“You know I’m on your side, don’t you?” Kona broke first.
“I didn’t know there were sides.”
“Sure you did. That’s why you’re so mad.”
“I’m mad because I don’t know what the rules are. Every time I think I have something figured out, you come along and change it.”
“That’s why I told you it was complicated. But you didn’t want to hear me.”
“That’s bull and you know it. It’s not that I won’t listen, it’s that I’m sick of half truths and evasions. At dinner last night, even your parents dodged every question I asked. Everybody seems to know more about my life than I do. Can’t you see how frustrating that is?”
“We’re just trying to protect you, Tempest.”
“I’m not some child who needs to be protected from the truth.”
“You’re seventeen. And that’s all your mother was trying to do by keeping you in the dark, you know. Protect you.”
“Yeah. Her way’s worked out real well for me, so far.” I glanced pointedly at the scrapes and cuts that covered me, ignoring his wince of sympathy. “Why do you keep bringing her up, anyway? You act like you know her.”
He paused for long seconds, then finally said, “I do know her.”
Shock reverberated through me, kept me motionless when part of me wanted nothing more than to throw myself at him and plead for details. Was she okay? What was she like? Why had she left me alone for so long? Only the fact that it would make me look completely pathetic kept me where I was. That and the fact that even though she knew Kona’s family, she’d made no effort to contact me since I’d gotten here.
“You know, most of the time life down here isn’t like this.” Again he motioned for me to sit and this time I did, sensing that I had finally gotten through to him and he was ready to talk.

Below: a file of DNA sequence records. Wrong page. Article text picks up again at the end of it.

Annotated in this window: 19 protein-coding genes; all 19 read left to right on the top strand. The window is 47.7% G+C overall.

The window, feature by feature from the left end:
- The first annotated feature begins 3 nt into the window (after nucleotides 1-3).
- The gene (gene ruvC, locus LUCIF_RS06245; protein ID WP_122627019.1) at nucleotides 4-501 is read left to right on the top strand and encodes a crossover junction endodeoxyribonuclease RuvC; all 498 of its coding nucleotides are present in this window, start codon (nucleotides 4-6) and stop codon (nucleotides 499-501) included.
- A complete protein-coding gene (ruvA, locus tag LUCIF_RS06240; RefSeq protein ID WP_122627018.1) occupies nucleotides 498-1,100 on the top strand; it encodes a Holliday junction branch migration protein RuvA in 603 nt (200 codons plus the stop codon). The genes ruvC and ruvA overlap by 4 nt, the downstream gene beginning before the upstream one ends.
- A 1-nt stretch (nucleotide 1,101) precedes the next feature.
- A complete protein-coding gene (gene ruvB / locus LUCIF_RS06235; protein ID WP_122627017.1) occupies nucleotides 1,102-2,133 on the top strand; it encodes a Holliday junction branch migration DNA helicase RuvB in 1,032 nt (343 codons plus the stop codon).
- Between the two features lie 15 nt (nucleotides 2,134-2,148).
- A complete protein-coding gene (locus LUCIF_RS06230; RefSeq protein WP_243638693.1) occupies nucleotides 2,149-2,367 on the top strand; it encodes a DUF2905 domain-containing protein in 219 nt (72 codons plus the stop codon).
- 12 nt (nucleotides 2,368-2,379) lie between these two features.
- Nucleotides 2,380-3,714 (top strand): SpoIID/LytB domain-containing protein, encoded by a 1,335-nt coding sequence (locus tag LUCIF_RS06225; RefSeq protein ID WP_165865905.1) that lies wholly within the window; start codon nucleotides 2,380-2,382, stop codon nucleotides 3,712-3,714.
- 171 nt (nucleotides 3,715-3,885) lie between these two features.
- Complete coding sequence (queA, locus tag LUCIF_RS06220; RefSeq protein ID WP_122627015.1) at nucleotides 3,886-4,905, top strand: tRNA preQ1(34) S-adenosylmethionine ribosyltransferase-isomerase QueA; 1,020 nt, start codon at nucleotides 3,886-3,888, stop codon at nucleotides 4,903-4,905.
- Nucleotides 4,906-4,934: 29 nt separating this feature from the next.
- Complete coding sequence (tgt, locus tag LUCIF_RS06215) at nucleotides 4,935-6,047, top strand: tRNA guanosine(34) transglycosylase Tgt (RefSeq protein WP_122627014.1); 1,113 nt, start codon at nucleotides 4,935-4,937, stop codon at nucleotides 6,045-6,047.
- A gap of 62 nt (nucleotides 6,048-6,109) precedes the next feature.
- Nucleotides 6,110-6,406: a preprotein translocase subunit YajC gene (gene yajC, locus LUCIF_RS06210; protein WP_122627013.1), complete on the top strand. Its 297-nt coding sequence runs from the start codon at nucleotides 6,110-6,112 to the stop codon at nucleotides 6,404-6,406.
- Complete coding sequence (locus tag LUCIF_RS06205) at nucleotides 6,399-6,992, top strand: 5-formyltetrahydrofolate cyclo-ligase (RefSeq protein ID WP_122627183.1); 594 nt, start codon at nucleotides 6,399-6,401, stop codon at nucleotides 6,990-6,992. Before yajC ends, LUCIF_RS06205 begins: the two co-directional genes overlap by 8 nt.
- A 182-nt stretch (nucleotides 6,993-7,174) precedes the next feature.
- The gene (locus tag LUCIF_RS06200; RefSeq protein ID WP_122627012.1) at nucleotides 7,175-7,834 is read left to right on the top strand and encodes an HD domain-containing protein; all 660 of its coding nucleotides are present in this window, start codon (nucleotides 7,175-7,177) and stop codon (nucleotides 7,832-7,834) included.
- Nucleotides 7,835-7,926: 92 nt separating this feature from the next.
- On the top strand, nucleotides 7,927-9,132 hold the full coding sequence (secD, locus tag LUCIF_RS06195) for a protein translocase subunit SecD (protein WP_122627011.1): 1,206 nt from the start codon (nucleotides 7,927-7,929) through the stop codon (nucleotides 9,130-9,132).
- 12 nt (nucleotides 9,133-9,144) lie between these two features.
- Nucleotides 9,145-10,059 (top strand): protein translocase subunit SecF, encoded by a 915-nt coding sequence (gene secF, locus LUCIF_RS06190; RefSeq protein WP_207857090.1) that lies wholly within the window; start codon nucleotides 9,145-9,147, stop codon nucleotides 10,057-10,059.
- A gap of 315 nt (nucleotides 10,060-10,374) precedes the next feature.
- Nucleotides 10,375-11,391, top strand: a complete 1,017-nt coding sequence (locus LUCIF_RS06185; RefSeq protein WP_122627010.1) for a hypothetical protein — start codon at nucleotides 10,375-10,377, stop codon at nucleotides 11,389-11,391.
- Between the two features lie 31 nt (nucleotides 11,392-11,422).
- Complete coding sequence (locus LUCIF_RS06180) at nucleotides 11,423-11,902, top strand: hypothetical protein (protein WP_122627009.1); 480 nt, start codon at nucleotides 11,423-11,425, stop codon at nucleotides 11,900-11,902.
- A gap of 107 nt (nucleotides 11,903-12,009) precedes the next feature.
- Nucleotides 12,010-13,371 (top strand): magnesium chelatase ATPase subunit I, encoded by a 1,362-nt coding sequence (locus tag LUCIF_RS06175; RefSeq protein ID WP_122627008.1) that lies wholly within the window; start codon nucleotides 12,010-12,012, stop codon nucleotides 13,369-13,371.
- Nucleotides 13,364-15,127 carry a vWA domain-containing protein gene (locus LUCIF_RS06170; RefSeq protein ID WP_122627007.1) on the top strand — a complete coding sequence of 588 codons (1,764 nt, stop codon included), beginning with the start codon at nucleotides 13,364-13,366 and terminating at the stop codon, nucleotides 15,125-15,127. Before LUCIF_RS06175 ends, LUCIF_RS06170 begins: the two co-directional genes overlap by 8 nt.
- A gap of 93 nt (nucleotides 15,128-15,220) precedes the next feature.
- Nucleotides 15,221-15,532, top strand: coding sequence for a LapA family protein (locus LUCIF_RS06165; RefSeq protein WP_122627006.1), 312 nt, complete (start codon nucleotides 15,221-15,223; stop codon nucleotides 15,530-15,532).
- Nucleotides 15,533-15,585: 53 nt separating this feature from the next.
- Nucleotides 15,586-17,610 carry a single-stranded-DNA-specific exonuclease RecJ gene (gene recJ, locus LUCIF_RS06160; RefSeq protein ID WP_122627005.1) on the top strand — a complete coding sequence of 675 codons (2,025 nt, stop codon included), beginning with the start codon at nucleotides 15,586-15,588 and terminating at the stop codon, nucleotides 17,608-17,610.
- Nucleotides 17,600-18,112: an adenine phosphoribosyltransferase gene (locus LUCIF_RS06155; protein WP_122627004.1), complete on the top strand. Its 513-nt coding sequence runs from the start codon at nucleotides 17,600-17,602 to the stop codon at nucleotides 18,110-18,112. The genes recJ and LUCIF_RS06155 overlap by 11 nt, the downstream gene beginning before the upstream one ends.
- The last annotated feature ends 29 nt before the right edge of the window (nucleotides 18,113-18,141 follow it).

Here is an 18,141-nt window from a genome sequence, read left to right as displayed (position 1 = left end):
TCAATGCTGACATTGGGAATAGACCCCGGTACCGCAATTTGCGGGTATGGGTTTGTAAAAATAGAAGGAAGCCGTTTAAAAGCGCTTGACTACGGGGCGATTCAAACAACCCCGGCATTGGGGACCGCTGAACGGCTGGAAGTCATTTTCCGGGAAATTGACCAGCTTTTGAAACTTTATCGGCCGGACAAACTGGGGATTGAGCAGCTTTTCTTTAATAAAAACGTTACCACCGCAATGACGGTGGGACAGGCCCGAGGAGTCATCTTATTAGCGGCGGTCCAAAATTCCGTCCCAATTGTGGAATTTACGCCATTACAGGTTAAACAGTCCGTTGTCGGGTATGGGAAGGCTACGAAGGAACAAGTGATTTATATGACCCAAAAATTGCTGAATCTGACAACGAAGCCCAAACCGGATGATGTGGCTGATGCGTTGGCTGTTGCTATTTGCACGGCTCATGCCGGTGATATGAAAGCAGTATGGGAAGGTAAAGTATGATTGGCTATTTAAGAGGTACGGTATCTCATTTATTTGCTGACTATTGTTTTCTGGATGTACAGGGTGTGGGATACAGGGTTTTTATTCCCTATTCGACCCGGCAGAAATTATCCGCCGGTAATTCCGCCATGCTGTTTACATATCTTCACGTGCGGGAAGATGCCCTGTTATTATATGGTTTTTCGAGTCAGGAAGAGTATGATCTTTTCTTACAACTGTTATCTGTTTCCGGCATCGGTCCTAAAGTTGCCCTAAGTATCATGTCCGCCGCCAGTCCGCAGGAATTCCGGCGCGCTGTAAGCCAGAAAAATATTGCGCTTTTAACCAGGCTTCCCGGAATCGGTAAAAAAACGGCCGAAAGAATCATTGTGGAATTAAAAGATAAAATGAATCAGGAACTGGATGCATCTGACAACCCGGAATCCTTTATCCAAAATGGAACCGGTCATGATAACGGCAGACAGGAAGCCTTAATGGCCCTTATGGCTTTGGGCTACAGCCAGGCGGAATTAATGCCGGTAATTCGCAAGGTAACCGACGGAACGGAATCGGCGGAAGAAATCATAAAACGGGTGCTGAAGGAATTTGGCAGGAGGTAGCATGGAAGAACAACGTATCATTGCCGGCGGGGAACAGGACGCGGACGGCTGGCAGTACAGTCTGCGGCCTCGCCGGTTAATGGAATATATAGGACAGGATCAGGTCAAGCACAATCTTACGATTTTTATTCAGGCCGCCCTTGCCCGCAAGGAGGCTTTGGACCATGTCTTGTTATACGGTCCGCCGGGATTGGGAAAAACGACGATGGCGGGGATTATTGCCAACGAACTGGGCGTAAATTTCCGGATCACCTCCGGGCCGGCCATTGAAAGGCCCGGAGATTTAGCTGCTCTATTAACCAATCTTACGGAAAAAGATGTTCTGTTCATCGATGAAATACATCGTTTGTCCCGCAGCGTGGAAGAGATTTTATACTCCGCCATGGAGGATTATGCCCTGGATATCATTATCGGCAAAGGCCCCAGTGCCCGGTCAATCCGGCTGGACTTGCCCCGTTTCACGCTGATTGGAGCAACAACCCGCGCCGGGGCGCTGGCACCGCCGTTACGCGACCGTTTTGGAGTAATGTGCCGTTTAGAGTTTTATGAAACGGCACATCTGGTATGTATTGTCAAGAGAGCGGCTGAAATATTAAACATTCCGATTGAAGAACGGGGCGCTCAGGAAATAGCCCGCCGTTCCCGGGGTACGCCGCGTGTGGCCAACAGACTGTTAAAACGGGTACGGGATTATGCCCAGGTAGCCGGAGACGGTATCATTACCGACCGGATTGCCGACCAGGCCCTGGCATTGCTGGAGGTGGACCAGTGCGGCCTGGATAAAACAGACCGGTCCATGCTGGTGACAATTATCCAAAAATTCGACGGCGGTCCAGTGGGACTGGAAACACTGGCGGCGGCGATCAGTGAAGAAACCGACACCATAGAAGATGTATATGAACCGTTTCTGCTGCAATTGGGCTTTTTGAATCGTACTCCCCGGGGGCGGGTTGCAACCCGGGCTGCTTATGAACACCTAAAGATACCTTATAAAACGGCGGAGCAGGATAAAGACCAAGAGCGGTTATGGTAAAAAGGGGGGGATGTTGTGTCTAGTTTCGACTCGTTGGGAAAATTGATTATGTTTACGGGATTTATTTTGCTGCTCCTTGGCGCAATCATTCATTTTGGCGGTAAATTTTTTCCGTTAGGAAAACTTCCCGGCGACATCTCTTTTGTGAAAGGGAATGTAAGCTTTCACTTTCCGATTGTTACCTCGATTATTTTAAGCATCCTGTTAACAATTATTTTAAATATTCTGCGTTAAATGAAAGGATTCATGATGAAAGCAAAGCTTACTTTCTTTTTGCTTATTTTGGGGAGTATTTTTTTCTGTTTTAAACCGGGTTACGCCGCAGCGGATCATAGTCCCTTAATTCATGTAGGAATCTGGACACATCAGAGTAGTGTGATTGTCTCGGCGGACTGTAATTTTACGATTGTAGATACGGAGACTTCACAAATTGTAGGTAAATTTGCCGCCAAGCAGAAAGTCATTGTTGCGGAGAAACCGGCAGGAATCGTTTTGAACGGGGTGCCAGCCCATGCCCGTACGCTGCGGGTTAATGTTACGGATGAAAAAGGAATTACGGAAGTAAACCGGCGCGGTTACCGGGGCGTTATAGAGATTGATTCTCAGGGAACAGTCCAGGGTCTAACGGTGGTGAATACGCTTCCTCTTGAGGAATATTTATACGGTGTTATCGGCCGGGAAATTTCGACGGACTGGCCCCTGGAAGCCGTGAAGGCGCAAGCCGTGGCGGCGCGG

“Like what?” There was an urgency inside of me, a need to know that had every cell in my body vibrating with excitement—and trepidation.
“Dangerous. Crazy. Usually we all manage to coexist without letting all this crap get in the way.” He reached for the juice, poured two glasses, and handed me one.
“So what’s different now?” I grabbed a muffin, tore off a chunk, and popped it in my mouth. Despite ignoring Kona’s earlier offer of food, I was starving—and had been since I’d shown up here the day before. “What has Tiamat on the warpath after all those years of peace?”
“You. She’s convinced you’re the one she’s been waiting for. The one who can give her everything she wants.”
It took the words a second to register and when they did, my appetite deserted me, the muffin turning to sawdust in my mouth. I forced myself to keep chewing when what I really wanted to do was spit out the whole mouthful.
It took me a few tries, but I finally managed to get the food past the lump in my throat. “You’re saying I’m causing all of this?”
“Not you. Her perception of you—well, that and your seventeenth birthday.”
“But that’s insane. All I want is to be left alone to paint. I want to surf and study in Paris and take care of my little brothers. I want to be human.”
“Yeah, well, we don’t always get what we want. Isn’t that what you told me a few days ago?”
I ignored him. “If I’m responsible for getting Tiamat all pissed off, why did you draw her attention to me? Why did you even come ashore? I mean, I’m assuming you weren’t on that beach in Del Mar by accident.”